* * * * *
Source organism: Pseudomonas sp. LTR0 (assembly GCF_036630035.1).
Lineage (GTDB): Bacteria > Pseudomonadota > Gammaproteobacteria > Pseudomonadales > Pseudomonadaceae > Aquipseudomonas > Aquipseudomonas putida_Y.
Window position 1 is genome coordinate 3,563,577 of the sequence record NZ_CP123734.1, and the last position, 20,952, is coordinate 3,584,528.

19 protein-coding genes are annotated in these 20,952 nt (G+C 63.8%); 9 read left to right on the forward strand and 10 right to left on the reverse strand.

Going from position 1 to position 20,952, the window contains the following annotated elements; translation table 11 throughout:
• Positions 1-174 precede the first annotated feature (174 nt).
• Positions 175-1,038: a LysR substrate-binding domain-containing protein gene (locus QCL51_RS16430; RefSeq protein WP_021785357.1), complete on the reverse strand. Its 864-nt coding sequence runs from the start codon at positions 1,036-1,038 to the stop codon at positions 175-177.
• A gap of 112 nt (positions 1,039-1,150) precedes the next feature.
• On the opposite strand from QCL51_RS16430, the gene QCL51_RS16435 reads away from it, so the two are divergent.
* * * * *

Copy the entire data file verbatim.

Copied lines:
Source organism: Pseudomonas sp. LTR0 (assembly GCF_036630035.1).
Lineage (GTDB): Bacteria > Pseudomonadota > Gammaproteobacteria > Pseudomonadales > Pseudomonadaceae > Aquipseudomonas > Aquipseudomonas putida_Y.
Window position 1 is genome coordinate 3,563,577 of the sequence record NZ_CP123734.1, and the last position, 20,952, is coordinate 3,584,528.

19 protein-coding genes are annotated in these 20,952 nt (G+C 63.8%); 9 read left to right on the forward strand and 10 right to left on the reverse strand.

Going from position 1 to position 20,952, the window contains the following annotated elements; translation table 11 throughout:
• Positions 1-174 precede the first annotated feature (174 nt).
• Positions 175-1,038: a LysR substrate-binding domain-containing protein gene (locus QCL51_RS16430; RefSeq protein WP_021785357.1), complete on the reverse strand. Its 864-nt coding sequence runs from the start codon at positions 1,036-1,038 to the stop codon at positions 175-177.
• A gap of 112 nt (positions 1,039-1,150) precedes the next feature.
• On the opposite strand from QCL51_RS16430, the gene QCL51_RS16435 reads away from it, so the two are divergent.